I thought Mike Ford did a good job for Scranton/Wilkes-Barre in the short time since his call-up. In nine games, he hit 4 homers and 10 RBI’s, batting .306/.432/.750. But he was returned to AA-Trenton yesterday when Ji-Man Choi was activated from the 7-Day DL for the RailRiders.
Credit: Cheryl Pursell
Maybe I should have re-named this section the Minor League Report.
As promised, here’s a little Tyler Austin…
Royals 6, Yankees 2…
Jordan Montgomery showed why he is a Major League pitcher. After a few outings that had led to speculation he could potentially be replaced in the rotation, Monty delivered his finest outing yet. The bullpen couldn’t hold it but you’ll never find a complainer with Montgomery. “I trust those guys coming out of the bullpen. I trust them all. They’re doing the best to execute pitches. They’ve been so great throughout the year already. Nobody is perfect. Win as a team, lose as a team.”, Montgomery said in his post-game comments.
|Credit: Robert Sabo|
Monty took a one-hitter into the seventh inning but gave up a solo home run to Lorenzo Cain. After getting the second out of the inning, Montgomery was pulled for Adam Warren with the Yankees leading 2-1 and no one on, finishing with a two-hit effort. At that point, the bullpen imploded to the tune of four hits and five runs, which allowed the Royals to walk away with the 6-2 victory. After watching Montgomery’s brilliant two-hitter, Warren (1-1) allowed two hits to the first two batters he faced, the second a homer by Jorge Bonifacio, while both Jonathan Holder and Chasen Shreve were greeted with solo shots from the first batters they faced in the eighth. Bryan Mitchell pitched a three-up, three down ninth inning but by then, it was too little, too late as the Yankees were unable to rally.
It’s disappointing to see such a great performance by Montgomery wasted but the overworked bullpen is a byproduct of the overall recent poor performances by the starting rotation. It’s hard to fault Warren and Company as it was inevitable they’d crack from overuse and it was really good to see the maturity of Montgomery as he refused to place any blame on his teammates. You could say that manager Joe Girardi should have left Montgomery in the game, but he was at 98 pitches. It was time for his tip of the cap as he walked off the mound.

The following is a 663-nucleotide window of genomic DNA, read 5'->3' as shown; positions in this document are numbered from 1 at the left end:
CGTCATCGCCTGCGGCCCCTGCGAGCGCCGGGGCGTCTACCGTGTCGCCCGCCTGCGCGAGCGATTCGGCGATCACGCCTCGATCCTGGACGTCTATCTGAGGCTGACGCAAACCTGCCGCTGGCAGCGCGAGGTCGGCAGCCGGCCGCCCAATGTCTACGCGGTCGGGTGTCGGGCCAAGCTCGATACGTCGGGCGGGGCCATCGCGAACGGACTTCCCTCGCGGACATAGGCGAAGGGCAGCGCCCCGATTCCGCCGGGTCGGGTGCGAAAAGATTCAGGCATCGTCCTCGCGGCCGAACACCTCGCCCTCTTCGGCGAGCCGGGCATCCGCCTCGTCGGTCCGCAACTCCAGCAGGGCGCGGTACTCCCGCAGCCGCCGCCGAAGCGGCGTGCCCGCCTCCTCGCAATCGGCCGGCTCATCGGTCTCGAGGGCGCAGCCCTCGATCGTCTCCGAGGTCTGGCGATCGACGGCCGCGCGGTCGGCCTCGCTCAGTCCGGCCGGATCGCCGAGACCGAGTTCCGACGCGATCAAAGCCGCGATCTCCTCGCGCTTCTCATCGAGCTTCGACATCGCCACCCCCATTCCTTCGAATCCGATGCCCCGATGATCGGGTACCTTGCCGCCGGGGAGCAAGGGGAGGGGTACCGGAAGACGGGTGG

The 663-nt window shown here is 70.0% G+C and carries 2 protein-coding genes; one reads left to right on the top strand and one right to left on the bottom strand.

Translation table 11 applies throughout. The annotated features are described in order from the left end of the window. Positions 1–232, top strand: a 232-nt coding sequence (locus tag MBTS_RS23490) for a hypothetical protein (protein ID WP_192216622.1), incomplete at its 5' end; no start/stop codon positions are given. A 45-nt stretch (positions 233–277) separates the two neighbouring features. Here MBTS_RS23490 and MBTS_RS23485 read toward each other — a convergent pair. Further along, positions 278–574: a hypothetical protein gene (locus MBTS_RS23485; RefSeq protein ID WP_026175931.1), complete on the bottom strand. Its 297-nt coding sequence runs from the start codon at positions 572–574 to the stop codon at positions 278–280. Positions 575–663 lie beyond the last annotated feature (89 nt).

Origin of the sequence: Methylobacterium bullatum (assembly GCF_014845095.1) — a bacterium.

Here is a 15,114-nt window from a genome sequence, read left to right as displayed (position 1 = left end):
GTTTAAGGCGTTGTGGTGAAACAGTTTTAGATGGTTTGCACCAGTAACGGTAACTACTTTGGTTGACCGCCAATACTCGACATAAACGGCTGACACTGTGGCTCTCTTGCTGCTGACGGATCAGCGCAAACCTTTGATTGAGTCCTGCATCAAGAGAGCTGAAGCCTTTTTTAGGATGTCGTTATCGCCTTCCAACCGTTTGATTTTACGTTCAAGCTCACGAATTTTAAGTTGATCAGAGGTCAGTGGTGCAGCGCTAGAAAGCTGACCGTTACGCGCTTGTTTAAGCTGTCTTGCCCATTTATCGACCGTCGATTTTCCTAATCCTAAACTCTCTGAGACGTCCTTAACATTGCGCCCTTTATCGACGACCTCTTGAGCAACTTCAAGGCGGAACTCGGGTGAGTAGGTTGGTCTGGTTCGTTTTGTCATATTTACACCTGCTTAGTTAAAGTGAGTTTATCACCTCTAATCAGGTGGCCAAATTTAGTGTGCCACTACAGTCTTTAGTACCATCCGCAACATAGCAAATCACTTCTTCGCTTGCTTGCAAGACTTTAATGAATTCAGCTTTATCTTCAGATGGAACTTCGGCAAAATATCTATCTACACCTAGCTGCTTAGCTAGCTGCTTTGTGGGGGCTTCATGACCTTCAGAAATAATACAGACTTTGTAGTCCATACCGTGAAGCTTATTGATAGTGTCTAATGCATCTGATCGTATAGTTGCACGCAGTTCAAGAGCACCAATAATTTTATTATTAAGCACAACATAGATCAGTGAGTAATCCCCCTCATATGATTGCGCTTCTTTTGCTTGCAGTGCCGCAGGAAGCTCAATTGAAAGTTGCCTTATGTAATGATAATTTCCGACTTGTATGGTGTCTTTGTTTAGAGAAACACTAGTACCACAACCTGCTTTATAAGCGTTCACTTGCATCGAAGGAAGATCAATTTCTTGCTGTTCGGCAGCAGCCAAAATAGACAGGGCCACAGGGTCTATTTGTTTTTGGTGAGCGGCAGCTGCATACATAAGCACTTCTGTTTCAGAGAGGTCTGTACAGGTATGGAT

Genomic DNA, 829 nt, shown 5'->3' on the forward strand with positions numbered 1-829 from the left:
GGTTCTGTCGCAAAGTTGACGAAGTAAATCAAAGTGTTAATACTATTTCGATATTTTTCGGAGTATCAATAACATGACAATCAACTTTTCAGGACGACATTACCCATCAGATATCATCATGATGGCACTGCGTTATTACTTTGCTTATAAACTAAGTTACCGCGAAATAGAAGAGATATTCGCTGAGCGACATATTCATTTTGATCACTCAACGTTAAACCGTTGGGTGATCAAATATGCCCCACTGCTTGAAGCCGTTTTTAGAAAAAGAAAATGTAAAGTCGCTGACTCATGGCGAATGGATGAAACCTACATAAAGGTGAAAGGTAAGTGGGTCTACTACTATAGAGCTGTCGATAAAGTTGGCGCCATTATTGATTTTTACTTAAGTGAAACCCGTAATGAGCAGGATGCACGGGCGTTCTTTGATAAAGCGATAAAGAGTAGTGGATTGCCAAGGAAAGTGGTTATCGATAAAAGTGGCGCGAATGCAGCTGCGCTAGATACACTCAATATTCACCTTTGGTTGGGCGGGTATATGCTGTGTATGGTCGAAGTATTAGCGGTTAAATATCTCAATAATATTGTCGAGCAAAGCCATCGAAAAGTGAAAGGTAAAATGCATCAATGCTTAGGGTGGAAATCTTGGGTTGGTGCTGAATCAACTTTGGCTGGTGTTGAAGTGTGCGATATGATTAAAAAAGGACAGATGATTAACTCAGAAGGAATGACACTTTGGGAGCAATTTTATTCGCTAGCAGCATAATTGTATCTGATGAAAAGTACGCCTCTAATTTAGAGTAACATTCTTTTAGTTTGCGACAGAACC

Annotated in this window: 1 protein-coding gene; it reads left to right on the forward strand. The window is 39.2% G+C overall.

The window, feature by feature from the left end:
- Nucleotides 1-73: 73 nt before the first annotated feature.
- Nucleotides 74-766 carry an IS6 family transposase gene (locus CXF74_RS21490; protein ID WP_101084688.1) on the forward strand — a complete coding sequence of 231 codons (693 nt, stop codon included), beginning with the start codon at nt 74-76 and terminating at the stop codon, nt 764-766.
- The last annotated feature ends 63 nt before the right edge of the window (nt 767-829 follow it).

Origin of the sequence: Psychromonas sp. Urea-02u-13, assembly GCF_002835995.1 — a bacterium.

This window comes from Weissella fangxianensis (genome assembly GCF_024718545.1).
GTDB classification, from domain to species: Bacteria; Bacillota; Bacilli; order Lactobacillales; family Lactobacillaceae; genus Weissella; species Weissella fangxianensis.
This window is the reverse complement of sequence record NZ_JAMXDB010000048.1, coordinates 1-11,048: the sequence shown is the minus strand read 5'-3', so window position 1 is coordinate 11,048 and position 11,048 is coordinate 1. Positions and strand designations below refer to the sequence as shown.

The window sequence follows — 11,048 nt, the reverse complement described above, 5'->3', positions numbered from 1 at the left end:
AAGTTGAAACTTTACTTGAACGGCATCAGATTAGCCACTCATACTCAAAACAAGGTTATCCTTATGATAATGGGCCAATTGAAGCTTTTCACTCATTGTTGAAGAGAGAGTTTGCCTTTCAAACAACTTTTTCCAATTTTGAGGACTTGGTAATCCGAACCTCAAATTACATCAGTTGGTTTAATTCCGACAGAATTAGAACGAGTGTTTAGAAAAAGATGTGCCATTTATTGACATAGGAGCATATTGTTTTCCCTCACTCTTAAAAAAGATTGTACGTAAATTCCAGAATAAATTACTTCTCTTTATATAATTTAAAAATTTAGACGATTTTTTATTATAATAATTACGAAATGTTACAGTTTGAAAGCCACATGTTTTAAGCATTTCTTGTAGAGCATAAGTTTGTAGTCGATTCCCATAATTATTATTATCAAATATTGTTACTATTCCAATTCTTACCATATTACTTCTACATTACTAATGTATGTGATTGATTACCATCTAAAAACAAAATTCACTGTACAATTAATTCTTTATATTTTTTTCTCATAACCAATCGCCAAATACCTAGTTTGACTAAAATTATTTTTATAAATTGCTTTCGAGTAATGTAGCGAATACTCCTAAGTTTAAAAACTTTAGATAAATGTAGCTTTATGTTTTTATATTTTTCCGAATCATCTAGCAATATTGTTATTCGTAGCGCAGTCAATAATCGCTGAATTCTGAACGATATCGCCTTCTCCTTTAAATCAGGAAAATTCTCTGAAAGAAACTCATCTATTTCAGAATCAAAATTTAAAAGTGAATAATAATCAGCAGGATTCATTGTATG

|Credit: Mike Stobe/Getty Images|
Danny Duffy, the winning pitcher for the Royals, took notice. After the game, Duffy said “He’s out there, and he’s beyond his years and it’s fun to watch him compete.”
The Yankees scored their only runs in the fourth and fifth innings with solo home runs from Aaron Hicks and Chris Carter, respectively. The Yankees had a chance to close the gap in the eighth when Chase Headley came to bat with two outs and runners at the corners, but his liner to Eric Hosmer, who made a great play, thwarted the attempt.
Prior to the game, the Yankees took a moment of silence for the victims of the horrific and senseless terror attack in Manchester, England, playing “God Save The Queen”.
|Credit: Kathy Willens/AP|
The Yankees (26-17) maintained their 1 1/2 game lead over the Baltimore Orioles in the AL East despite the loss. The Orioles fell 2-0 to Ervin Santana and the Minnesota Twins. Santana pitched a complete game two-hitter. The Boston Red Sox beat the Texas Rangers 11-6 to close to within 3 1/2 games.
Greg Bird has resumed hitting off a tee as he begins his journey back from the bruised ankle injury.
I know, that pic couldn’t possibly be Greg Bird. He’d never wear his jeans that high up!
The current plan is for Bird to hit in an indoor cage today, rest tomorrow, and take outdoor batting practice on Friday and Saturday. Sunday, he’d travel down to Florida to begin either extended spring training on Monday or start a rehab assignment with High-A Tampa.